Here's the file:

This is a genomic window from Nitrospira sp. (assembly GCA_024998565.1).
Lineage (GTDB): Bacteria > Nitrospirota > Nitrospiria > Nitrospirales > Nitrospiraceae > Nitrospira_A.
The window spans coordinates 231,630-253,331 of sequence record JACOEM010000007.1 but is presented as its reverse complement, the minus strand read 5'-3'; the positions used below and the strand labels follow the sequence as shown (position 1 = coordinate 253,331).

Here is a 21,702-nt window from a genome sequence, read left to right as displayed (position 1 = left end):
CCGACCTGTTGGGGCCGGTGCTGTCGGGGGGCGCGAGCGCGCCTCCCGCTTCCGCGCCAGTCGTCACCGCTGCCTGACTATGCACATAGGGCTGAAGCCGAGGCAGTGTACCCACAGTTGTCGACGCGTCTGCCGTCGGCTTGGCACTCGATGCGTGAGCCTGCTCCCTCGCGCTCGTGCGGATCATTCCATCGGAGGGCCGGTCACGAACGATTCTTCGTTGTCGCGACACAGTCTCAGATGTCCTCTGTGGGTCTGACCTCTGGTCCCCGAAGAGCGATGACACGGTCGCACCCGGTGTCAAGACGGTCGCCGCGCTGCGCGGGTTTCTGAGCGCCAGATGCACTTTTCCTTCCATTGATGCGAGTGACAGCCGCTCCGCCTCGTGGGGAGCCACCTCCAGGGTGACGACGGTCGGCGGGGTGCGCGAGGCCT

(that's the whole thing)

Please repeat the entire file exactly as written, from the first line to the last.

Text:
This is a genomic window from Nitrospira sp. (assembly GCA_024998565.1).
Lineage (GTDB): Bacteria > Nitrospirota > Nitrospiria > Nitrospirales > Nitrospiraceae > Nitrospira_A.
The window spans coordinates 231,630-253,331 of sequence record JACOEM010000007.1 but is presented as its reverse complement, the minus strand read 5'-3'; the positions used below and the strand labels follow the sequence as shown (position 1 = coordinate 253,331).

Here is a 21,702-nt window from a genome sequence, read left to right as displayed (position 1 = left end):
CCGACCTGTTGGGGCCGGTGCTGTCGGGGGGCGCGAGCGCGCCTCCCGCTTCCGCGCCAGTCGTCACCGCTGCCTGACTATGCACATAGGGCTGAAGCCGAGGCAGTGTACCCACAGTTGTCGACGCGTCTGCCGTCGGCTTGGCACTCGATGCGTGAGCCTGCTCCCTCGCGCTCGTGCGGATCATTCCATCGGAGGGCCGGTCACGAACGATTCTTCGTTGTCGCGACACAGTCTCAGATGTCCTCTGTGGGTCTGACCTCTGGTCCCCGAAGAGCGATGACACGGTCGCACCCGGTGTCAAGACGGTCGCCGCGCTGCGCGGGTTTCTGAGCGCCAGATGCACTTTTCCTTCCATTGATGCGAGTGACAGCCGCTCCGCCTCGTGGGGAGCCACCTCCAGGGTGACGACGGTCGGCGGGGTGCGCGAGGCCT